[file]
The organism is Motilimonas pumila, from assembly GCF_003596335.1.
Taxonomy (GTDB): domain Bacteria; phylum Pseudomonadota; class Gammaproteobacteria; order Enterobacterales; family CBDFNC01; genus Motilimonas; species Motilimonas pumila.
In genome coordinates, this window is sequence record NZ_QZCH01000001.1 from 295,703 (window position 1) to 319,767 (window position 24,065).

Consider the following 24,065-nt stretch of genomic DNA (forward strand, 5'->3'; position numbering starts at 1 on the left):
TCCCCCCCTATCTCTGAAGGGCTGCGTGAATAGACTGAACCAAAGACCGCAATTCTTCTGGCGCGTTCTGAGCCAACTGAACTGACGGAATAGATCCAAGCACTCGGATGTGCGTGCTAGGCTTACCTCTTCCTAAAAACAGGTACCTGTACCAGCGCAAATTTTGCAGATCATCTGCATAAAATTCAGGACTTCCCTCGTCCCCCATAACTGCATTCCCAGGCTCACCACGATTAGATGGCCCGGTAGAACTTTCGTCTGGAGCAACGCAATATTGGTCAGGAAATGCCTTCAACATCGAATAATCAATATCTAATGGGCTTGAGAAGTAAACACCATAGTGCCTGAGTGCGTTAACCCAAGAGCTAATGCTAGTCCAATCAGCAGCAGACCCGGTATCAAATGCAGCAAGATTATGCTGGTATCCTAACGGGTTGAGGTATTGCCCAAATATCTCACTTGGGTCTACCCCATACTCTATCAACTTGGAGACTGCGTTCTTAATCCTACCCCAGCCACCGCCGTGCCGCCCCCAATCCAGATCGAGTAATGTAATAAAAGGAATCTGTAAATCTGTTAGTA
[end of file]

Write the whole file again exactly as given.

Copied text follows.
The organism is Motilimonas pumila, from assembly GCF_003596335.1.
Taxonomy (GTDB): domain Bacteria; phylum Pseudomonadota; class Gammaproteobacteria; order Enterobacterales; family CBDFNC01; genus Motilimonas; species Motilimonas pumila.
In genome coordinates, this window is sequence record NZ_QZCH01000001.1 from 295,703 (window position 1) to 319,767 (window position 24,065).

Consider the following 24,065-nt stretch of genomic DNA (forward strand, 5'->3'; position numbering starts at 1 on the left):
TCCCCCCCTATCTCTGAAGGGCTGCGTGAATAGACTGAACCAAAGACCGCAATTCTTCTGGCGCGTTCTGAGCCAACTGAACTGACGGAATAGATCCAAGCACTCGGATGTGCGTGCTAGGCTTACCTCTTCCTAAAAACAGGTACCTGTACCAGCGCAAATTTTGCAGATCATCTGCATAAAATTCAGGACTTCCCTCGTCCCCCATAACTGCATTCCCAGGCTCACCACGATTAGATGGCCCGGTAGAACTTTCGTCTGGAGCAACGCAATATTGGTCAGGAAATGCCTTCAACATCGAATAATCAATATCTAATGGGCTTGAGAAGTAAACACCATAGTGCCTGAGTGCGTTAACCCAAGAGCTAATGCTAGTCCAATCAGCAGCAGACCCGGTATCAAATGCAGCAAGATTATGCTGGTATCCTAACGGGTTGAGGTATTGCCCAAATATCTCACTTGGGTCTACCCCATACTCTATCAACTTGGAGACTGCGTTCTTAATCCTACCCCAGCCACCGCCGTGCCGCCCCCAATCCAGATCGAGTAATGTAATAAAAGGAATCTGTAAATCTGTTAGTA